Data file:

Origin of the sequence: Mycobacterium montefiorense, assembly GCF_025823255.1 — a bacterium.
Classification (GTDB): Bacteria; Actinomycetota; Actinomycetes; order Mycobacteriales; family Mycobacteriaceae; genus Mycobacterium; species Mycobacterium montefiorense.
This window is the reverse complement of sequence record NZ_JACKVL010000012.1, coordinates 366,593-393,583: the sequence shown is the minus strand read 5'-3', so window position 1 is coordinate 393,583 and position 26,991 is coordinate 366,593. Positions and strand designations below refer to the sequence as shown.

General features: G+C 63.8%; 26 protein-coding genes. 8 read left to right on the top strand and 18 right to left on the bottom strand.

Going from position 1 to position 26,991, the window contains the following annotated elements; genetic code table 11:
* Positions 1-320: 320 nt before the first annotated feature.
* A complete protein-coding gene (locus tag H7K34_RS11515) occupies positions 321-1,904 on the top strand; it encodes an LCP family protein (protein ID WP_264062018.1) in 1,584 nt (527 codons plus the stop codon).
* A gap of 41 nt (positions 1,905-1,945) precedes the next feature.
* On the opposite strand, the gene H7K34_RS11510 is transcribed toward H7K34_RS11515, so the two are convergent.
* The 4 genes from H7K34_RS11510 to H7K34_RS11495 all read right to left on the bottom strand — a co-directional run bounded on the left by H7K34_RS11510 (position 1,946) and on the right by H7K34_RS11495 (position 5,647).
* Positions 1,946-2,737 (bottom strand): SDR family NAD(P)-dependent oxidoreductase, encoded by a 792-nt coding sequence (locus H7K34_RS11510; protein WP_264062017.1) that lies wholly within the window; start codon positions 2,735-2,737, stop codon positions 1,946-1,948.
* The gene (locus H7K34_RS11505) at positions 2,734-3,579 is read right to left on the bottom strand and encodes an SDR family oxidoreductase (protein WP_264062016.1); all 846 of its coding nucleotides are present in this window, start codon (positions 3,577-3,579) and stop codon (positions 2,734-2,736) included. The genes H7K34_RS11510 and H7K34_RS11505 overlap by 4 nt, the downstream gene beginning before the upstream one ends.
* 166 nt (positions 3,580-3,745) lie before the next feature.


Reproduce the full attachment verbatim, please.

Origin of the sequence: Mycobacterium montefiorense, assembly GCF_025823255.1 — a bacterium.
Classification (GTDB): Bacteria; Actinomycetota; Actinomycetes; order Mycobacteriales; family Mycobacteriaceae; genus Mycobacterium; species Mycobacterium montefiorense.
This window is the reverse complement of sequence record NZ_JACKVL010000012.1, coordinates 366,593-393,583: the sequence shown is the minus strand read 5'-3', so window position 1 is coordinate 393,583 and position 26,991 is coordinate 366,593. Positions and strand designations below refer to the sequence as shown.

General features: G+C 63.8%; 26 protein-coding genes. 8 read left to right on the top strand and 18 right to left on the bottom strand.

Going from position 1 to position 26,991, the window contains the following annotated elements; genetic code table 11:
* Positions 1-320: 320 nt before the first annotated feature.
* A complete protein-coding gene (locus tag H7K34_RS11515) occupies positions 321-1,904 on the top strand; it encodes an LCP family protein (protein ID WP_264062018.1) in 1,584 nt (527 codons plus the stop codon).
* A gap of 41 nt (positions 1,905-1,945) precedes the next feature.
* On the opposite strand, the gene H7K34_RS11510 is transcribed toward H7K34_RS11515, so the two are convergent.
* The 4 genes from H7K34_RS11510 to H7K34_RS11495 all read right to left on the bottom strand — a co-directional run bounded on the left by H7K34_RS11510 (position 1,946) and on the right by H7K34_RS11495 (position 5,647).
* Positions 1,946-2,737 (bottom strand): SDR family NAD(P)-dependent oxidoreductase, encoded by a 792-nt coding sequence (locus H7K34_RS11510; protein WP_264062017.1) that lies wholly within the window; start codon positions 2,735-2,737, stop codon positions 1,946-1,948.
* The gene (locus H7K34_RS11505) at positions 2,734-3,579 is read right to left on the bottom strand and encodes an SDR family oxidoreductase (protein WP_264062016.1); all 846 of its coding nucleotides are present in this window, start codon (positions 3,577-3,579) and stop codon (positions 2,734-2,736) included. The genes H7K34_RS11510 and H7K34_RS11505 overlap by 4 nt, the downstream gene beginning before the upstream one ends.
* 166 nt (positions 3,580-3,745) lie before the next feature.